Sometimes children make up stories to get attention. One little boy came home after school and said "It was scary at school today. When we were out at recess, a man came into the schoolyard with a gun. He pointed it at all of us, and we ran inside." In instances like this, it's important that we take our children seriously. You might say something like "That does sound scary. Let's call your teacher, I need to find out what happened after you went inside." If your child is making it up, he will protest and ask you not to call his teacher. Should this happen, you might say something like "You know, sometimes when we've had a boring day, and we wish it had been more exciting, we add things that didn't really happen. It seems like that's kind-of what happened to you today." If you do this, you won't put your child in a position where he has to "save face". If he feels his "reputation" is on the line, it will only cause him to dig deeper into the story. Give him a way to gracefully extricate himself. Later, be sure to address the principle of telling the truth without going into the specific instance. Say something that conveys trust "Mommy takes you very seriously because I trust you. I believe what you tell me, and that's why it's very important to tell me when you're using your imagination, and when something really happened."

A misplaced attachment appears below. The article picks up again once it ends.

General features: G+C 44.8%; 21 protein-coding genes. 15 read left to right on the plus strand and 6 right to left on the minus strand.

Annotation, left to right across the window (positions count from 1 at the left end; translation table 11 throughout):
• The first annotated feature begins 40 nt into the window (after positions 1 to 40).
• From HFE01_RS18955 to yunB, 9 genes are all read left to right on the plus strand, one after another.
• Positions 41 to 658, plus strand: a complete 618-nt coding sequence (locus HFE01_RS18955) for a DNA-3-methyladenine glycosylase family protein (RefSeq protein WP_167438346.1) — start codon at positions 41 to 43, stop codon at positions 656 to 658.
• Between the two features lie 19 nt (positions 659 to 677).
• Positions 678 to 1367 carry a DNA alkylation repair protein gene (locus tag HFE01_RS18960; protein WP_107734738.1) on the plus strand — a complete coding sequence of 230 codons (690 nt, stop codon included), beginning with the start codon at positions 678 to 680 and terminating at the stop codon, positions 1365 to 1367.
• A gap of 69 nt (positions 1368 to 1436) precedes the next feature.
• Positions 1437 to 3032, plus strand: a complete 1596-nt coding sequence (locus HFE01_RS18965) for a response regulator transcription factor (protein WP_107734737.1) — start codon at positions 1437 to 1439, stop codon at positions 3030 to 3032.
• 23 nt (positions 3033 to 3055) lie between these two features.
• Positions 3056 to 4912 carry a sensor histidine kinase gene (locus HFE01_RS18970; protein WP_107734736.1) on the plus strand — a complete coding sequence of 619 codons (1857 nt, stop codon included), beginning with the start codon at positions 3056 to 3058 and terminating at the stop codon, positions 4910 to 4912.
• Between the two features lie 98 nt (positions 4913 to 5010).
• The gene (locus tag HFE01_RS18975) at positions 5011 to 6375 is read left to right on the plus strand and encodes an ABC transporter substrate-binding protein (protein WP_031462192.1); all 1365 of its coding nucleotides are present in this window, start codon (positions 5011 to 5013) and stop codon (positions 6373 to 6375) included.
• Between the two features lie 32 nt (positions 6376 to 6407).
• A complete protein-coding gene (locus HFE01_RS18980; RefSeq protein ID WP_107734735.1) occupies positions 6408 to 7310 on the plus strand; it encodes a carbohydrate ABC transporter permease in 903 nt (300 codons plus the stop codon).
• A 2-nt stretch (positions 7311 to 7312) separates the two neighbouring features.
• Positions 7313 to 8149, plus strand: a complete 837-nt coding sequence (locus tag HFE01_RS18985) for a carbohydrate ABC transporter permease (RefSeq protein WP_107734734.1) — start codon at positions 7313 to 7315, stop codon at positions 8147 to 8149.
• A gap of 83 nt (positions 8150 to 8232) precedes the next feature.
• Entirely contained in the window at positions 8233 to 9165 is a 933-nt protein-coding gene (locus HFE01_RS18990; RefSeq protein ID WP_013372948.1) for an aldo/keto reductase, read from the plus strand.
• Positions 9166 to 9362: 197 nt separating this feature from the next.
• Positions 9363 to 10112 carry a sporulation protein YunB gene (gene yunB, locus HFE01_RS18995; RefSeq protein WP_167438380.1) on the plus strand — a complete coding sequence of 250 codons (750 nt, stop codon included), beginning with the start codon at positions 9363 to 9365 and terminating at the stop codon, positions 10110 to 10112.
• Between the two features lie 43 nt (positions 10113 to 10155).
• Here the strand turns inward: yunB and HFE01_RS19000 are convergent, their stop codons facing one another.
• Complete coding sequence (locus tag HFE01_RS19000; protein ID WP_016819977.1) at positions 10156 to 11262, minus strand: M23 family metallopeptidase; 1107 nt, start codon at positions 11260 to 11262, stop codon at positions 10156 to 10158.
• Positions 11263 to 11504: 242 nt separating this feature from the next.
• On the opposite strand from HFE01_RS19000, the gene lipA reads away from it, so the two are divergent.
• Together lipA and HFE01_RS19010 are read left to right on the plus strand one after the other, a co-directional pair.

The older the child, the more concern is warranted with this type of lying. If a child or teenager weaves fantasy into many or all of their conversations, it may be important to have the child or teen evaluated to determine if they can actually distinguish reality from fantasy. There may be a psychological or physiological reason for this behavior that should be dealt with.

However, if your older child or teen occasionally engages in this type of lie, and it's clear that he is perfectly capable of distinguishing reality from fantasy, then it's likely that he is seeking attention in an inappropriate manner. One way to handle this is by not giving him what he's after. Keep your reaction to the story minimal, a simple "I see, well that's interesting," should do it. Later, come back to your child and address the issue of attention getting. You might try saying something like "I wonder if you feel as though you're not getting enough of my attention sometimes. I thought maybe we could talk about different ways you could get my attention when you're feeling lonely or left out." While an occasional child might question your motive for bringing this subject up, it's more than likely that they will feel a sense of relief in having their feelings recognized, and in knowing that you want to address the issue. Sometimes the child will deny needing attention or having lonely feelings. That's o.k. Remember that the important thing is that your child hear your willingness to address this issue even if he's not comfortable talking about it yet.

In Part III, we'll discuss what happens when your child's lies are not simply part of her creative development.